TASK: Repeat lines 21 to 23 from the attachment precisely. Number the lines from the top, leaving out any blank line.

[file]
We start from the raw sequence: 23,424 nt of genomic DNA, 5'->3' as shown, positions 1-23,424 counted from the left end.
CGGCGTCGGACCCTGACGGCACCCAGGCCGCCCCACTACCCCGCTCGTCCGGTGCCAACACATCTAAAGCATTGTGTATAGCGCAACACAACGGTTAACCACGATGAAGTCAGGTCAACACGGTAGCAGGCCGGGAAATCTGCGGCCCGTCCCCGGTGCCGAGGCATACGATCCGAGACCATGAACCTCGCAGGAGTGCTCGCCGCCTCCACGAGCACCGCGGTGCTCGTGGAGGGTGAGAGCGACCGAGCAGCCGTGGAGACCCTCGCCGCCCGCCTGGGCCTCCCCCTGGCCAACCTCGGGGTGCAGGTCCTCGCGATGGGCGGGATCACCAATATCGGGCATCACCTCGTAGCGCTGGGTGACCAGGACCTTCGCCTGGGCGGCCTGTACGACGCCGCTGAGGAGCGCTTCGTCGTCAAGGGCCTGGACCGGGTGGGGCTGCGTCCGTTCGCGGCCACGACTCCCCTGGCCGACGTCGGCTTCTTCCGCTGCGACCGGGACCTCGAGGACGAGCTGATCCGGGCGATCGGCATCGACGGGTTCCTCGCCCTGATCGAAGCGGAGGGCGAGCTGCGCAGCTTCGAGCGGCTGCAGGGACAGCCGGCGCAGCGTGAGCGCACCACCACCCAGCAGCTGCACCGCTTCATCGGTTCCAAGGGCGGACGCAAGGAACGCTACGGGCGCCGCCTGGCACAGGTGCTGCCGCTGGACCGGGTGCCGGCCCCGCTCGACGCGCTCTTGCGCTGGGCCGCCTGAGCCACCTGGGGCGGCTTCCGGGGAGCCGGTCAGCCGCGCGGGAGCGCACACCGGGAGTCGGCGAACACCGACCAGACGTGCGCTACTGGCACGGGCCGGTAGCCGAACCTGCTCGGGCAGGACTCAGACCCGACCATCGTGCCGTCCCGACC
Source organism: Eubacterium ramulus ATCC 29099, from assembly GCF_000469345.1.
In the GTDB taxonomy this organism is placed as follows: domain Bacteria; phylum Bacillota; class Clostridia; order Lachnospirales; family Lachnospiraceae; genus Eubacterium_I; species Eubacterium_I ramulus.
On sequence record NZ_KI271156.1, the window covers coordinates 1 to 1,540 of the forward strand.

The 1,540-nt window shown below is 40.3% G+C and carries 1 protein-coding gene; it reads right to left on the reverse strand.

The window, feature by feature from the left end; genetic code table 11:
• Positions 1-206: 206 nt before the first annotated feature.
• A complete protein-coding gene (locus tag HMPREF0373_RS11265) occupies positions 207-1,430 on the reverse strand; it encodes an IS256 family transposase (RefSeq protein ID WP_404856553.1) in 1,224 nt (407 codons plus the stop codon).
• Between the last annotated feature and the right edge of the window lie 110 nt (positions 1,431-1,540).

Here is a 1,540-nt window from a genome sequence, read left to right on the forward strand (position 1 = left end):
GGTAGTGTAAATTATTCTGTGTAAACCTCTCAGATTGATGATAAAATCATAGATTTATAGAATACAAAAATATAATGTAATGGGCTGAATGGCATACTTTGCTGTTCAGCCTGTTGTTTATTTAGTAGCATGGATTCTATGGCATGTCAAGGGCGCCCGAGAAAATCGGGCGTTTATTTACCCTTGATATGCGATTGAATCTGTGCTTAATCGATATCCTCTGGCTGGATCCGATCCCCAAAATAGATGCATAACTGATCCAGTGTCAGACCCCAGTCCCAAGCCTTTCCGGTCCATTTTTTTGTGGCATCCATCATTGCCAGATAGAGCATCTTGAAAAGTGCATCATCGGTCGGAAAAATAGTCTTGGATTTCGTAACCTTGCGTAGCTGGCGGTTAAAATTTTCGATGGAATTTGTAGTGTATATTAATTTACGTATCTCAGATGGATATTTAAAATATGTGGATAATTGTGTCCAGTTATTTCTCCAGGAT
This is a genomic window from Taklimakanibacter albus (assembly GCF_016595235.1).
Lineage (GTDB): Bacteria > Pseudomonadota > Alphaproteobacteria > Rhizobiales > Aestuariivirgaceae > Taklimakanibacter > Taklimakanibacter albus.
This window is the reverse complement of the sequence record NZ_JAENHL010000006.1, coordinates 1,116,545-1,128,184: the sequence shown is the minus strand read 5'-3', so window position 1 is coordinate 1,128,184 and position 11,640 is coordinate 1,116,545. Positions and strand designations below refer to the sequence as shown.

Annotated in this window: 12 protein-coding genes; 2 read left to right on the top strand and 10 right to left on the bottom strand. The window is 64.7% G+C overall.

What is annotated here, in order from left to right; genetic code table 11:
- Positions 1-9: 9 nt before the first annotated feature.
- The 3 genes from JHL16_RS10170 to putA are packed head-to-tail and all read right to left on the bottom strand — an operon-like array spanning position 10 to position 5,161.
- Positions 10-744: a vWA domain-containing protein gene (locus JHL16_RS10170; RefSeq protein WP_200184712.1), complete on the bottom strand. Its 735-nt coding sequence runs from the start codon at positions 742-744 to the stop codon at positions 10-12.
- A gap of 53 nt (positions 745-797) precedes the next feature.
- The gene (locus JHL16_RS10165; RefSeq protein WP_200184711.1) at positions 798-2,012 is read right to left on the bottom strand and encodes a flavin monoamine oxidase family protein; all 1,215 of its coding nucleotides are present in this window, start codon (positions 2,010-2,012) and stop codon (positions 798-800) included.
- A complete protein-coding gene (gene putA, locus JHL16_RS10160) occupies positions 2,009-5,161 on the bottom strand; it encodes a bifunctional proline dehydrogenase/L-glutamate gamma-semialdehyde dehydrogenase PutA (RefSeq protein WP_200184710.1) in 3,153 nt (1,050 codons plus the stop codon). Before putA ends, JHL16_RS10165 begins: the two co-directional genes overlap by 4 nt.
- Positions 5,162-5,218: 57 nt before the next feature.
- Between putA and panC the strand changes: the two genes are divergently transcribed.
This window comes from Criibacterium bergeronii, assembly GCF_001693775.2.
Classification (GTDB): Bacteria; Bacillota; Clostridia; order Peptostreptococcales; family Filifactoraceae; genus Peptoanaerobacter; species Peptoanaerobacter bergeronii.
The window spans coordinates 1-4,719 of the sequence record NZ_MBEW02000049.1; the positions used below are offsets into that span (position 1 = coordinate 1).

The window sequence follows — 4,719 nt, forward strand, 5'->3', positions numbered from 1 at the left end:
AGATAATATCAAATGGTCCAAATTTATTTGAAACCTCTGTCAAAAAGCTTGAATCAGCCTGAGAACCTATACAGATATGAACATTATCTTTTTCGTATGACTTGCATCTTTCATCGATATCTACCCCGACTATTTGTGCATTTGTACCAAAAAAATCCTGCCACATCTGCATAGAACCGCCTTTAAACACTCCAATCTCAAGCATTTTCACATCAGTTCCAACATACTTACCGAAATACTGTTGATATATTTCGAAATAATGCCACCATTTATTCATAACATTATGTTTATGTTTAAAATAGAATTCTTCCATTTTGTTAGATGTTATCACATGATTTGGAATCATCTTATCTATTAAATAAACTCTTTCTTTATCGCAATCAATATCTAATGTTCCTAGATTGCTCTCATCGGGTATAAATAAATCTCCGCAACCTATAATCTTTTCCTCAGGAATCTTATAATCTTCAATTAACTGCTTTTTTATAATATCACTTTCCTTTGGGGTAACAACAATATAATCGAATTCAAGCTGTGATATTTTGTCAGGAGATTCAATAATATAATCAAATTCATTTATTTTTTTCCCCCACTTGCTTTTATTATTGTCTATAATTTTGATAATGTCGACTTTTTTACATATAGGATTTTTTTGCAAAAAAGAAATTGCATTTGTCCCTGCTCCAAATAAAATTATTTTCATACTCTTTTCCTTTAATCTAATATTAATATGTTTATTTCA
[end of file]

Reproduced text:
- A gap of 53 nt (positions 745-797) precedes the next feature.
- The gene (locus JHL16_RS10165; RefSeq protein WP_200184711.1) at positions 798-2,012 is read right to left on the bottom strand and encodes a flavin monoamine oxidase family protein; all 1,215 of its coding nucleotides are present in this window, start codon (positions 2,010-2,012) and stop codon (positions 798-800) included.
- A complete protein-coding gene (gene putA, locus JHL16_RS10160) occupies positions 2,009-5,161 on the bottom strand; it encodes a bifunctional proline dehydrogenase/L-glutamate gamma-semialdehyde dehydrogenase PutA (RefSeq protein WP_200184710.1) in 3,153 nt (1,050 codons plus the stop codon). Before putA ends, JHL16_RS10165 begins: the two co-directional genes overlap by 4 nt.